Wednesday, February 3, 2016
My fascination with Napoleon has taken me to a lot of places, and most recently has landed me in the Mediterranean Sea. I've talked about his birthplace, Corsica. Now, I feel the need to discuss his place of exile for 10 months or 300 days back in 1814...Elba, Italy. Portoferraio to be exact. As with every other section of Napoleon's life, I find this one fascinating. Just when I thought I knew all there was to know about the Emperor of all Europe, I find out a little more. It's not that I didn't know that he was exiled to Elba. It's just that I'd never learned about his life while he was there.
When Napoleon arrived in Portoferraio, Elba on May 3rd, 1814, he had done so by choice. He'd been given the choice of being exiled to Corfu or Elba and chose the latter. He liked the mild climate, and he preferred the idea of being around the locals there. Reportedly, while he was there, he united several groups into a united island group. I had no idea that he'd more or less put himself in charge and helped to make the place more balanced and peaceful. There are stories of how wonderfully he treated many of the people on the island during his stay. He supposedly paid a dowry so that a young girl could marry the man that she loved. It is said that the people of Portoferraio helped him ready his ships so that he could head out to conquer France again.
Elba is one of seven islands off the coast of Italy. They are part of the Tuscany Province, which I find interesting because you don't normally think of islands when you think of Tuscany. Tuscany is that province of rolling fields and vineyards on the mainland with medieval villages and winding roads. Elba, on the other hand is rocky and mountainous and known for its mines. The island's value for centuries was largely due to minerals that were mined on the island and sold abroad. There are mines on Elba that have now been turned into tourist attractions. Elba is the third largest island belonging to Italy and the largest in it's archipelago. It's known for it's beaches, it's old world villages, and the archipelago is largely national park area. The main activity in most of the island areas is hiking and rock climbing. Off the coast they mostly hang out on the beautiful beaches, sail, and snorkel. The beaches are gravel in most areas, so the water is crystal clear. In the summer time the beaches are busy.
Both of Napoleon's homes, Villa dei Mulini and the Villa in San Martino are now museums where you can see what his living situation was like when he was on Elba. His sister and mother joined him on the island, and they maintained a very close family life. The Villa in San Martino was chosen by Napoleon for his love, Maria Luisa; but she never came to be with him. He did, however, have one visit with his other liaison, Maria Walewska of Poland. She came to visit him and brought their son once while he was there. At the Villa dei Mulini you can see Napoleon's death mask as well.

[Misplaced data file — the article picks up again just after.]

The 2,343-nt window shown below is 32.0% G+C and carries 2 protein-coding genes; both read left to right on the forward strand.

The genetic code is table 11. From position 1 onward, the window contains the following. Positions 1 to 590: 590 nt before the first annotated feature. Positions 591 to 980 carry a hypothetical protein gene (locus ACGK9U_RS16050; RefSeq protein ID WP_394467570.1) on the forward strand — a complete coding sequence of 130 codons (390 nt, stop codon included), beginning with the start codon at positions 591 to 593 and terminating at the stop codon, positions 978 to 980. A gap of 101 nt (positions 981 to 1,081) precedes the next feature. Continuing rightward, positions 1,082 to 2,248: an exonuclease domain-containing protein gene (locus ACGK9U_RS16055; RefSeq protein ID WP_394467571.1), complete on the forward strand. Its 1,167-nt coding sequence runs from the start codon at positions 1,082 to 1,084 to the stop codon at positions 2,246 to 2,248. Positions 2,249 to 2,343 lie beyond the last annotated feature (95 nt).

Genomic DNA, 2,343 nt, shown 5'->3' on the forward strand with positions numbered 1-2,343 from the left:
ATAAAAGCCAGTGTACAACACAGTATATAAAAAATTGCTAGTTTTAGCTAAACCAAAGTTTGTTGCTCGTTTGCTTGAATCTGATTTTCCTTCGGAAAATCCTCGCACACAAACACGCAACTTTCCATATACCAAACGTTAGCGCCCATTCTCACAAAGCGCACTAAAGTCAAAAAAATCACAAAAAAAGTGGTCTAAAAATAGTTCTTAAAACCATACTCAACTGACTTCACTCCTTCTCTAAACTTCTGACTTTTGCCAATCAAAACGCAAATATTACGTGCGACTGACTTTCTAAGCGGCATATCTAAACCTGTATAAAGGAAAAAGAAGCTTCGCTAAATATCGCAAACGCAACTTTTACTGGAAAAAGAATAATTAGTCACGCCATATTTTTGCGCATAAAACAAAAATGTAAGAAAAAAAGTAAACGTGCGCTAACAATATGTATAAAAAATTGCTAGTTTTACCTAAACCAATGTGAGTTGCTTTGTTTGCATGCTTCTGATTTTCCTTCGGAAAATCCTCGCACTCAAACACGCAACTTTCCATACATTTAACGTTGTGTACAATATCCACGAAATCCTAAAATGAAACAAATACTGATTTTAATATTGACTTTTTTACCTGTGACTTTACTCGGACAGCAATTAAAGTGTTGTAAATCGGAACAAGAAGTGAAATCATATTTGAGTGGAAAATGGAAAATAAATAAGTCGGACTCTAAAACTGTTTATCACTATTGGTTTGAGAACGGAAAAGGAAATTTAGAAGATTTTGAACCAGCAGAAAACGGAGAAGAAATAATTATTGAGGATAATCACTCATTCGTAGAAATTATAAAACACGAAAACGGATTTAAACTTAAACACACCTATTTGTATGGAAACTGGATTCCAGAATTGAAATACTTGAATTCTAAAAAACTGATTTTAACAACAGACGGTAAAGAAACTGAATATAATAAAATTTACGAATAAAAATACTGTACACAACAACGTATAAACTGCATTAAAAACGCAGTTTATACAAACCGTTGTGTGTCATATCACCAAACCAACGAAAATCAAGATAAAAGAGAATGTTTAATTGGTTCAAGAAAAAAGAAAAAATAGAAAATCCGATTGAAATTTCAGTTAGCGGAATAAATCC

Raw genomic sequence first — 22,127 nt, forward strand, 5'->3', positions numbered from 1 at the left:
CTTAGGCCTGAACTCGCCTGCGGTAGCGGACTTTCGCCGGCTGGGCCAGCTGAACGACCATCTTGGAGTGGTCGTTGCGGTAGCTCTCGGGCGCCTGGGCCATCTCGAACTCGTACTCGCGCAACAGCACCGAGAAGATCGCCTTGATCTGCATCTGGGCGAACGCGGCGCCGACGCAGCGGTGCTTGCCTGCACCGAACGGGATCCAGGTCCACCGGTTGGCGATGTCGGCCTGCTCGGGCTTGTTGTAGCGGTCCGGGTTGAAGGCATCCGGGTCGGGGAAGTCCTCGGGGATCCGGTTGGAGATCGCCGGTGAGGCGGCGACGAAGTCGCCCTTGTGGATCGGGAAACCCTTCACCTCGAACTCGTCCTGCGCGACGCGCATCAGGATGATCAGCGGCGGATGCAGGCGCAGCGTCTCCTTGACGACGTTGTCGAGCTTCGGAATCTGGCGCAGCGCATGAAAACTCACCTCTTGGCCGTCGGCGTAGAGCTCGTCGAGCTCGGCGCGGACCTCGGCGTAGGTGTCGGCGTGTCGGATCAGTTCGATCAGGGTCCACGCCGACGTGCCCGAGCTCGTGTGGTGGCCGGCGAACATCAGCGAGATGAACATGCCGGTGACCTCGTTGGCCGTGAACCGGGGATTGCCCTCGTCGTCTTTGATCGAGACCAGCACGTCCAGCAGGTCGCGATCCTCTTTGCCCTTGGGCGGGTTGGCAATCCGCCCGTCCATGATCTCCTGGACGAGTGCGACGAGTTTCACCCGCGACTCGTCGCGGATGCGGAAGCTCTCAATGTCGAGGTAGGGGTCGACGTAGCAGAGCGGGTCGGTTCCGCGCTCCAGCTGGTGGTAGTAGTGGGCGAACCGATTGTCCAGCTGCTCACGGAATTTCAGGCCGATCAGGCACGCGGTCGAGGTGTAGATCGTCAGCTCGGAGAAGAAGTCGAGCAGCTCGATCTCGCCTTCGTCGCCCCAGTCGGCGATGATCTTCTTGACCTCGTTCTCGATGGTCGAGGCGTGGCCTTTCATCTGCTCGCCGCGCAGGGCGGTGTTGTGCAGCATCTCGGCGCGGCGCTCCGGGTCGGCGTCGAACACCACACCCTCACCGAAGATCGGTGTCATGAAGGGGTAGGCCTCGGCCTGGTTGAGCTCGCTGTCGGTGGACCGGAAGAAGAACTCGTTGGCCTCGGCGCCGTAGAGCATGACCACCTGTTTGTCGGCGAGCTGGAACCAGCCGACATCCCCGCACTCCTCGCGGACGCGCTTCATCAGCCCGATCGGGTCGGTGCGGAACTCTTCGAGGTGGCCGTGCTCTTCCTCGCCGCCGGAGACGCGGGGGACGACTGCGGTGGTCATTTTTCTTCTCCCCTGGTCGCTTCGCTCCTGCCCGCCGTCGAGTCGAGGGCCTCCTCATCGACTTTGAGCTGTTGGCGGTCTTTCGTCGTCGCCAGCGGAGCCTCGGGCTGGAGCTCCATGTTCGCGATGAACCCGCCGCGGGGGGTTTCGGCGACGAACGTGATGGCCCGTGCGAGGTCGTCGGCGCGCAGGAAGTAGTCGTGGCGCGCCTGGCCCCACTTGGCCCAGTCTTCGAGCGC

Napoleon's influence is seen all over Portoferraio. It's strange that the man that we were taught was such a monster, was revered by the people of this town on this island. It's hard to remember that he also did good for the French at one point too. He brought a unity and brought law and education to the masses. That was before he went mad with power, but even Hitler did good in the beginning. The strange thing with Napoleon was that he did good things for the people of Elba after he went mad with power and before he went back to France and took another swing at it in the 100 days war. I guess he had more than one side.
The Misericordia Church is where Napoleon and his family went to church while they lived on Elba. The ancient church still stands today, and is still in use. There is a museum with it that has things from the time of Napoleon, one of their most famous visitors. This is how they feel about the man. He died on St. Helena on May 5th, 1821. Every year on May 5th there is a service held in his honor in Misericordia Church. In 2014 they had a celebration in Portoferraio for the 200th anniversary of Napoleon's exile on Elba. Isn't it strange how one world's monster is another world's hero?
Portoferraio is more than just the location where Napoleon spent a few months in 1814. It is an old town that was fortified by Cosimo dei Medici in the 1600's to protect the territory from pirates. Forte Falcone and Forte Stella were built around the town to that end. Linguella Fort and its imposing Martello Tower are also part of the local fortification. All of these are amazing museums with fascinating histories and should not be missed. The lighthouse at Forte Stella is one of the oldest lighthouses on the Mediterranean Sea. Forte Falcone you can drive to, but the other two have some walking involved. The views are well worth any trouble though.
Now, we've all heard the story about Napoleon sneaking down the steps and taking off in his ship to go back and try to retake France and all of Europe. Not true. There are 140 "wonky" steps that go from the Villa dei Mulini to the harbor below, but as I said; the trip was planned out. The ships took days to ready for the voyage. There was no secret. The locals knew what he was up to. But the steps are a great walk with a great view, so enjoy them. Also, enjoy the water, the beaches, the shopping, the old town, the food, and take time to go sailing. Portoferraio is a fabulous place to spend some time. There are ferries from the mainland and an airport to get you there. There are resort hotels as well. Many cruises stop at Elba, so you can come that way as well. The Europeans thought that it would be a safe place to exile Napoleon to in the 1800's and he took off. It's even easier to get around now. So, take some time to follow the path of the life of Napoleon. Learn something about one of history's most complex dictators. While you're at it, enjoy an incredibly beautiful Mediterranean island off the coast of Tuscany, Italy. Come and see Portoferraio, Elba. Enjoy!